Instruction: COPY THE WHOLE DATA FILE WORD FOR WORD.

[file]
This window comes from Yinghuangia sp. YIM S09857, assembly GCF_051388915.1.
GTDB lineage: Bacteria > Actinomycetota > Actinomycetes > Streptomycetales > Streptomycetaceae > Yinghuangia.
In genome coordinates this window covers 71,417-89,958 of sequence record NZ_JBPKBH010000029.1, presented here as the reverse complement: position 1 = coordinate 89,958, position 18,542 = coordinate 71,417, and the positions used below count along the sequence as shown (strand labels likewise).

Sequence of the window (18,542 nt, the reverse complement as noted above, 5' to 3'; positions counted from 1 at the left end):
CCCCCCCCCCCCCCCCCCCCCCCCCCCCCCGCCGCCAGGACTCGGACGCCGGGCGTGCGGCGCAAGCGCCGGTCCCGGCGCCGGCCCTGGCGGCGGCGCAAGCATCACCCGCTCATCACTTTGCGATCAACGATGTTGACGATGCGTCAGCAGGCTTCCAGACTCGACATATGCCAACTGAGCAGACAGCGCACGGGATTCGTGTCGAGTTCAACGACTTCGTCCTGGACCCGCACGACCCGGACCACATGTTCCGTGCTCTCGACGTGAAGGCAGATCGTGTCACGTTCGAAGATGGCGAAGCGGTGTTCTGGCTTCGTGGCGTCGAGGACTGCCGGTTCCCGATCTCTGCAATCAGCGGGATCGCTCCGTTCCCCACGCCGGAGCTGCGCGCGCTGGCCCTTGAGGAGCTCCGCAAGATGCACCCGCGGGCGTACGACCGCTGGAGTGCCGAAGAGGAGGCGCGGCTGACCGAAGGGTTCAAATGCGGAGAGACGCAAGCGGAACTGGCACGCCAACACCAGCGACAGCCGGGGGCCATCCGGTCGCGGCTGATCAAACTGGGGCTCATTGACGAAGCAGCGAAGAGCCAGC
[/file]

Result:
This window comes from Yinghuangia sp. YIM S09857, assembly GCF_051388915.1.
GTDB lineage: Bacteria > Actinomycetota > Actinomycetes > Streptomycetales > Streptomycetaceae > Yinghuangia.
In genome coordinates this window covers 71,417-89,958 of sequence record NZ_JBPKBH010000029.1, presented here as the reverse complement: position 1 = coordinate 89,958, position 18,542 = coordinate 71,417, and the positions used below count along the sequence as shown (strand labels likewise).

Sequence of the window (18,542 nt, the reverse complement as noted above, 5' to 3'; positions counted from 1 at the left end):
CCCCCCCCCCCCCCCCCCCCCCCCCCCCCCGCCGCCAGGACTCGGACGCCGGGCGTGCGGCGCAAGCGCCGGTCCCGGCGCCGGCCCTGGCGGCGGCGCAAGCATCACCCGCTCATCACTTTGCGATCAACGATGTTGACGATGCGTCAGCAGGCTTCCAGACTCGACATATGCCAACTGAGCAGACAGCGCACGGGATTCGTGTCGAGTTCAACGACTTCGTCCTGGACCCGCACGACCCGGACCACATGTTCCGTGCTCTCGACGTGAAGGCAGATCGTGTCACGTTCGAAGATGGCGAAGCGGTGTTCTGGCTTCGTGGCGTCGAGGACTGCCGGTTCCCGATCTCTGCAATCAGCGGGATCGCTCCGTTCCCCACGCCGGAGCTGCGCGCGCTGGCCCTTGAGGAGCTCCGCAAGATGCACCCGCGGGCGTACGACCGCTGGAGTGCCGAAGAGGAGGCGCGGCTGACCGAAGGGTTCAAATGCGGAGAGACGCAAGCGGAACTGGCACGCCAACACCAGCGACAGCCGGGGGCCATCCGGTCGCGGCTGATCAAACTGGGGCTCATTGACGAAGCAGCGAAGAGCCAGC